Director(s): Morten Arnfred, Henrik Georgsson, Kathrine Windfeld
Screenplay: Hans Rosenfeld
Starring: Sofia Helin, Kim Bodnia
Running Time: 60 min (x10)
BBFC Certificate: 15
‘Nordic Noir’; It’s the latest craze in TV and Film. Since The Killing came along and introduced us to inappropriate knitwear and a Danish crime underworld, our appetite for Scandi drama is bigger than ever. The latest, and arguably greatest, addition to the Smörgåsbord of Scandinavian imports is The Bridge, taking it’s title from the Øresund Bridge which links the Danish capital, Copenhagen, to the Swedish city of Malmö.
In series one we witnessed the body of a woman sawn in half and laid precisely on the border of Denmark and Sweden. Enter into the frame Martin Rohde and Saga Norén, homicide detectives from Denmark and Sweden respectively, and with it a legendary TV relationship was born.
Fast forward 13 months and the haunting choral theme and bleak opening titles are back, setting us up for another traumatic thrill ride on one of the most successful foreign TV imports to hit UK screens. Before I go any further though; a warning, The Bridge series 2 starts with a HUGE spoiler to series 1. If you haven’t managed to see it yet, I urge you to catch up before embarking on the second outing. Regardless, Saga and Martin have been off our screens for too long and fans are hungry for another Danish/Swedish crime mash up to bring them back together.
The main problem with naming a TV series based on a first episode plot point is what do you do come series 2? Ignore the issue? No, you ram a unmanned ship carrying 5 youths chained bellow deck into the bridge of course. It feels very tenuous but frankly I don’t care, the ship has Danish and Swedish victims on board and that means only one thing, Saga and Martin must reunite to solve this mysterious case…
The Saga and Martin of Series 2 are very different people to those we met on that fateful night on the bridge 13 months prior. Martin’s home life is in disrepair, he is haunted by his son’s killer and is stuck reassigned to a job he no longer enjoys. Saga hasn’t changed quite so much, she’s now in a relationship; not a normal one (it’s Saga after all) and she’s trying be normal in social situations, although she’s still got some work to do on that front! This is a woman who reads ‘manuals’ on having a relationship and who’s idea of breaking silence in public is “I got my period this morning”, we may cringe at her awkward social moments but it provides the only element of humour in the show. As the series develops, we glimpse a greater emotional depth in her and some explanation to why she reacts in the way she does around people.
The plot takes an inevitable number of inconceivable twists and turns along the way (the 3 min recaps help the more casual viewer keep up) but is based roughly around the exploits of a group of ‘eco terrorists’ wanting to spread their message via a series of online videos dressed in animal masks (think You’ve Been Framed meets Question Time). Throughout the series we get sub plots including a lesbian love story between a teacher and pupil, an awful lot of sunken boats, a fuel tanker exploding, poisoned apples, poisoned steak, bodies identified through a breast implant (who knew they had serial numbers?), a school kid setting himself on fire to gain friends, oh, and another lesbian sex plot for good measure. Naturally.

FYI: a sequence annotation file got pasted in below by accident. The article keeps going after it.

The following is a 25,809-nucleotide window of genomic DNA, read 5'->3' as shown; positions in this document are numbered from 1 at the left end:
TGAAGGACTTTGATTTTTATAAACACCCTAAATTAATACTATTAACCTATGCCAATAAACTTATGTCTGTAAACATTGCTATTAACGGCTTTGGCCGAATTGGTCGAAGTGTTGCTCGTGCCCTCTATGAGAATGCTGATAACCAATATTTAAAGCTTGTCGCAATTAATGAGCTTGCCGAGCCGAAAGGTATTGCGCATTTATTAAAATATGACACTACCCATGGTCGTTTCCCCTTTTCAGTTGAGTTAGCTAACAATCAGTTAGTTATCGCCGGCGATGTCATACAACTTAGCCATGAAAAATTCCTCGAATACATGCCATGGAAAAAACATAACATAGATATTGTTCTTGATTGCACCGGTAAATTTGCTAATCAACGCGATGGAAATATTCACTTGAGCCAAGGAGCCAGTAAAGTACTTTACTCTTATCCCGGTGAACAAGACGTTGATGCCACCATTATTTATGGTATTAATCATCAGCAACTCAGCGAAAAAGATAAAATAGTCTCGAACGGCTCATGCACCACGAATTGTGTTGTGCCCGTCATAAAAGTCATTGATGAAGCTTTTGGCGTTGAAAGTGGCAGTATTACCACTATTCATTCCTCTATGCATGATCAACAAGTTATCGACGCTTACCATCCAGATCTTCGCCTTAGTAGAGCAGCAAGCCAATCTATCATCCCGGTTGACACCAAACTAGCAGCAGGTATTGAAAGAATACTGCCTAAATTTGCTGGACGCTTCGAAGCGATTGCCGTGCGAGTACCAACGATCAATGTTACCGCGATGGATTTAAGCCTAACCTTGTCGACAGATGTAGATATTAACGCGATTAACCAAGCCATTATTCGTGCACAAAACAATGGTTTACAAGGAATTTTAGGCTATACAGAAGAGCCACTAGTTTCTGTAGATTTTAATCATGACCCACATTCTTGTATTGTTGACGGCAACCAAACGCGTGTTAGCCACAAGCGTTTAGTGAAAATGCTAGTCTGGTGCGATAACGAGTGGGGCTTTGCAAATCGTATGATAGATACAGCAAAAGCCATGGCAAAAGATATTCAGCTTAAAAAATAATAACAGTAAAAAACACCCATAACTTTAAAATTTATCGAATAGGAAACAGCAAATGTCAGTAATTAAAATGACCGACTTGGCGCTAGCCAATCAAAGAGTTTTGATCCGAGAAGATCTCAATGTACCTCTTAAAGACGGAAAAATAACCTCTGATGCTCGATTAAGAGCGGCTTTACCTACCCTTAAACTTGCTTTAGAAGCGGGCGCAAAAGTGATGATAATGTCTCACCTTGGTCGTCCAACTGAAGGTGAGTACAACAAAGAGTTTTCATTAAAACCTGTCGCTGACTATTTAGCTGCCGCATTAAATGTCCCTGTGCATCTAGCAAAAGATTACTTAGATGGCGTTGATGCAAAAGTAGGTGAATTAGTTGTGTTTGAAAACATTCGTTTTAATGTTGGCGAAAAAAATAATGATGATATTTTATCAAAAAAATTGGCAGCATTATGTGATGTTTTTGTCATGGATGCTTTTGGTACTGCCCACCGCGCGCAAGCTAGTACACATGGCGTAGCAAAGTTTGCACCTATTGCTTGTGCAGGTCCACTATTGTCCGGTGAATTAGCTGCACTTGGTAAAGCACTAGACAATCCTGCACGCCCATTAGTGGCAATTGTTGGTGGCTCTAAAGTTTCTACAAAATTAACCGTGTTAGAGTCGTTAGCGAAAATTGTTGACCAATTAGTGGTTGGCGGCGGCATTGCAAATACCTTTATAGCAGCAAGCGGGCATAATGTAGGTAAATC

Despite the strangled plot lines at times and the usual mid season dip around episodes 5-7 the series still manages to be compelling, entertaining and thrilling throughout. The final 2 episodes quickly deliver answers to some of the more unusual aspects of previous episodes while gearing up for a showdown that was genuinely surprising, intelligent and emotionally shocking.
Although the series is a crime thriller, at it’s heart, it’s a relationship story between Saga and Martin. They need each other, not only in order to solve the case but to fight through their personal lives. There’s a gender role reversal in many Nordic Noir series, we first saw it with Sarah Lund taking on the entire Danish police force and showing up all her male counter parts, in this case Saga is very much wearing the trousers (leather of course) and let’s not forget the car, a green vintage Porsche 911.
The emotional backbone comes from Martin, the only person who seems to get through to Saga the ‘human’, but is dealing with his own tragedies, pretty badly and with increasing consequences for everyone dear to him. Each episode contains a sequence of the two leads alone in a lift or in her Porsche travelling over the bridge. These scenes give the only real insight into their true personalities, you may only get a raised eyebrow and an awful lot of silence from Saga, but thats all you need from her. She’s a compelling screen presence with a form of Aspergers evident, although never confirmed.
Overall series 2 is a great follow up to a solid first outing which is no mean feat in itself. There is enough character development to keep you intrigued and involved. You do begin to really care for Martin and Saga, making the finale ever more poignant. Although not all the episodes hit the general high standard and at times focus on some odd tangental story lines, they are always entertaining and I challenge anyone to restrain from ‘just another episode’.
Series 3 is on the way, what could possible happen on that bridge next? Whatever it is, I for one can’t wait.
The Bridge Series 2 and Series 1 and 2 box set set are available on DVD and Blu Ray now.